Stats: Most Americans Are Ready to Move on From Travel Mandates

Two years into federal mask mandate for transportation and the subsequent requirement for inbound travelers to the U.S. to provide a negative COVID-19 test result has many Americans ready to move on from the regulations. Between April 1 and 4, TripIt asked over 700 U.S.-based users whether they wanted the mandates to expire, be removed or continue—and whether the potential removal of those mandates would impact their plans to travel in the future.

According to TripIt, the responses revealed a readiness to return to travel “normalcy.” To that end, most respondents (54 percent) said they want the federal mask mandate for transportation to expire. In addition, 60 percent of respondents said they want the COVID-19 testing requirement for international travel removed.

That said, 30 percent of respondents want the mask mandate to be extended again, while 16 percent don’t have a preference either way. If the mask mandate were to expire, however, nearly a third of respondents (32 percent) said they’d be more likely to travel; about half (53 percent) said the mandate ending would not make them more or less likely to travel. Just 15 percent said the mandate ending would cause them to travel less.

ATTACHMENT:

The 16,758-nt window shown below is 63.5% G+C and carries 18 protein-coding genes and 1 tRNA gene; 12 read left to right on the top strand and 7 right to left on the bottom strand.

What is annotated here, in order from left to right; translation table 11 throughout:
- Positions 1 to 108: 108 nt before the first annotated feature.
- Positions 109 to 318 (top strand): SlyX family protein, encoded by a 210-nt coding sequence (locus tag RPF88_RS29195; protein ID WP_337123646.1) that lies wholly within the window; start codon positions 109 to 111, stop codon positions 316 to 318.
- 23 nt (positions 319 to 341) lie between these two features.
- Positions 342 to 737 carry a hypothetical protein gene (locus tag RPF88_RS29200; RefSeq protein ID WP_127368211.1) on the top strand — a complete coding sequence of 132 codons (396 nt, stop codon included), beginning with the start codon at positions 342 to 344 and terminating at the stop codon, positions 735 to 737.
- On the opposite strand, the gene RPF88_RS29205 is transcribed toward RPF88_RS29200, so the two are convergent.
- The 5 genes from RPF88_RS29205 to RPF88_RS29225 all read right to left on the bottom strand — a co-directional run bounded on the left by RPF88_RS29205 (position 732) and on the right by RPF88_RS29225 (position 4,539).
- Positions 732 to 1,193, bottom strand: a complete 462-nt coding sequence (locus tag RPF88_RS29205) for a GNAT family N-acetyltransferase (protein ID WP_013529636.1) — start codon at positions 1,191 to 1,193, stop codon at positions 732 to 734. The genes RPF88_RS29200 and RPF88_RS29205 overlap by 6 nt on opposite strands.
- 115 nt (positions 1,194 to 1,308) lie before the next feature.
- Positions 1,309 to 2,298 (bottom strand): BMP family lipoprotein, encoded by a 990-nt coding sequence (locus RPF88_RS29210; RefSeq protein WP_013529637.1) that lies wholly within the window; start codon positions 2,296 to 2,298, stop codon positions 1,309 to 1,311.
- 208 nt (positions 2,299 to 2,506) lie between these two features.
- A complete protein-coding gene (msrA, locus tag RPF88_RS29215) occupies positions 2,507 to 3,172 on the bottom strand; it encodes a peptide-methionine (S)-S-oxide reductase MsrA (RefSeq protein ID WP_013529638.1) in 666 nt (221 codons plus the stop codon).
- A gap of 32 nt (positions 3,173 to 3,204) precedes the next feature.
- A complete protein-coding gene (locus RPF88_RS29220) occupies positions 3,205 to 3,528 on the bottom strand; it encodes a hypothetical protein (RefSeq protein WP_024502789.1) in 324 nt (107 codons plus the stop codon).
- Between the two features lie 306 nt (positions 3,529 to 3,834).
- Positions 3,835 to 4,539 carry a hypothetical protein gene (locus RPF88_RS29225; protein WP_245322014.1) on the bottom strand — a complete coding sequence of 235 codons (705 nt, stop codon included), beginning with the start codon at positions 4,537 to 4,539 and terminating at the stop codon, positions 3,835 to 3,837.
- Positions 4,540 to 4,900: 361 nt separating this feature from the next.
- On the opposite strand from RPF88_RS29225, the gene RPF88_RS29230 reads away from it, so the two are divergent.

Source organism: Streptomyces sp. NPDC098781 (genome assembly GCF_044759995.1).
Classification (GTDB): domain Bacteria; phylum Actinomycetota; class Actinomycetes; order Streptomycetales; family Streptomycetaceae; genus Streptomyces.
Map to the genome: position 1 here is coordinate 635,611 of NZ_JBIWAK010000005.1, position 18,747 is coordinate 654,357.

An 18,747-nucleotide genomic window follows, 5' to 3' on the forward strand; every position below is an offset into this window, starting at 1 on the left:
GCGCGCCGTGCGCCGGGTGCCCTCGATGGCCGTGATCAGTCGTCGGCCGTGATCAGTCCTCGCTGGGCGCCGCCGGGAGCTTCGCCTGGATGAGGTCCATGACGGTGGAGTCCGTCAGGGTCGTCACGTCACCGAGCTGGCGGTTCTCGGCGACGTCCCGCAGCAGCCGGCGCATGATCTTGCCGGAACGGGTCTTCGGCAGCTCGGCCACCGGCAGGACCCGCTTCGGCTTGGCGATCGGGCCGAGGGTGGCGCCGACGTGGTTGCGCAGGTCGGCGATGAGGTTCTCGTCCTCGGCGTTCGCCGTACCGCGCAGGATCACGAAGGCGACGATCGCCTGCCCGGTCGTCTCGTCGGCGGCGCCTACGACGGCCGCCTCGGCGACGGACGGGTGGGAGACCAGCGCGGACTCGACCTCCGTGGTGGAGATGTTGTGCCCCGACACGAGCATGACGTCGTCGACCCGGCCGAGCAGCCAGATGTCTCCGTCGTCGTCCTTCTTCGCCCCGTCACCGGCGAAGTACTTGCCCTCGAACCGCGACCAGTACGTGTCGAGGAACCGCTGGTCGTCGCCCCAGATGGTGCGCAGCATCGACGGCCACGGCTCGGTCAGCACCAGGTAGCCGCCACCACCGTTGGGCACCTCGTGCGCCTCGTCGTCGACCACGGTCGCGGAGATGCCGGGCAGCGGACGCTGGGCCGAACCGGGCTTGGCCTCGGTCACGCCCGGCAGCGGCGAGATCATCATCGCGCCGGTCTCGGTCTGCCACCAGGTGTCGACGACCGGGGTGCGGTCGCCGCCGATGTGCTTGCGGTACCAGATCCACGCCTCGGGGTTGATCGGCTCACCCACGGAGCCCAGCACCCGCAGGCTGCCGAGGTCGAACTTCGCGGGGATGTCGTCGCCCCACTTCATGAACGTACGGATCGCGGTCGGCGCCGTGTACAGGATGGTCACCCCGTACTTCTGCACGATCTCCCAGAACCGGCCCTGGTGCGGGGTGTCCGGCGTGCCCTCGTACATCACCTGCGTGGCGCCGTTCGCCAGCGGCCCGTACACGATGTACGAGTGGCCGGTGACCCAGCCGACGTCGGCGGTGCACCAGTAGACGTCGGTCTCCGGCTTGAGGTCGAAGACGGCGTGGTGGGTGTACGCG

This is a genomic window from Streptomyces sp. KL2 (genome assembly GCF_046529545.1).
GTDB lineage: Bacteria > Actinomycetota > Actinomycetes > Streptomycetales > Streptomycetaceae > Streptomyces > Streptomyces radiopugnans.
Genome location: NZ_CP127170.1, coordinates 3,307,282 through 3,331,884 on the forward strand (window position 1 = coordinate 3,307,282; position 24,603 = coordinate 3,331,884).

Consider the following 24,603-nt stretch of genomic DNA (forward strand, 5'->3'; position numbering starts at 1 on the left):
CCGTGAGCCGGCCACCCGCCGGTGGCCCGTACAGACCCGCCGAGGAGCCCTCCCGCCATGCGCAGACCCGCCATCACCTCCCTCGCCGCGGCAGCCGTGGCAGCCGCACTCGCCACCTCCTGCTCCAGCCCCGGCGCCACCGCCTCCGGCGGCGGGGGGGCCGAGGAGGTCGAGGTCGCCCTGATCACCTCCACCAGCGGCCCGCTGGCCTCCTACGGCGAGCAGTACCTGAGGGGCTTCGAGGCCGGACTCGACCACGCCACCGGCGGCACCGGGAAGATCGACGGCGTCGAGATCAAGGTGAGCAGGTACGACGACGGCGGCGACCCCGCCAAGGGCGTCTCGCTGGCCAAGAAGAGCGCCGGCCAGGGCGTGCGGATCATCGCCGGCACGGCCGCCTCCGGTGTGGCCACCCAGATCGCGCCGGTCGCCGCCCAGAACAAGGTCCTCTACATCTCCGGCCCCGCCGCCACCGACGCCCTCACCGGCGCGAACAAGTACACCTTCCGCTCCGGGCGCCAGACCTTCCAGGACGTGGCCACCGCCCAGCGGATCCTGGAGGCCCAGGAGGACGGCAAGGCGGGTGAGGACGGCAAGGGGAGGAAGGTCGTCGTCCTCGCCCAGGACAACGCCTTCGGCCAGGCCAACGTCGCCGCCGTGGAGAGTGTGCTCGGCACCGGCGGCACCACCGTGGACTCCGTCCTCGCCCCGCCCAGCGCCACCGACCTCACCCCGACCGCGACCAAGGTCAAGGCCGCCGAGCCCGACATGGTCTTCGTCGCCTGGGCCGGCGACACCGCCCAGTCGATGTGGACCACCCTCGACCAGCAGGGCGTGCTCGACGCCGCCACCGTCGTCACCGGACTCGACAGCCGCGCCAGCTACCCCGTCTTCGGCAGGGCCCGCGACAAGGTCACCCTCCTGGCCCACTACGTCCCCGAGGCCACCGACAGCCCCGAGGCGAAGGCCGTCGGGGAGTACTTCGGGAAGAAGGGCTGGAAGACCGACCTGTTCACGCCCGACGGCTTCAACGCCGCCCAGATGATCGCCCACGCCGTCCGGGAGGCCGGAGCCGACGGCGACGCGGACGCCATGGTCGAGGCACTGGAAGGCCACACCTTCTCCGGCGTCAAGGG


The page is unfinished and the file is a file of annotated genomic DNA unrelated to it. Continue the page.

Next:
Even if the mandate should end, four in 10 Americans (39 percent) say the plan to still wear a mask on a plane and other forms of public transportation; 28 percent said they’d wear a mask if they were feeling sick while traveling. One-third of travelers (33 percent) said they would be done with masks if/when the mandate ends.

Further, nearly half of Americans will plan more international travel if testing requirement is removed. While six in 10 want the requirement removed, just 27 percent want the policy to remain, and 13 percent don’t have a preference either way.

How would the potential removal of the international testing requirement impact travel plans? Almost half (44 percent) said they’d be more likely to travel if the requirement was removed, while just 10 percent said they’d be less likely to travel; 46 percent said ending the policy would not impact their travel plans either way.

Source: TripIt

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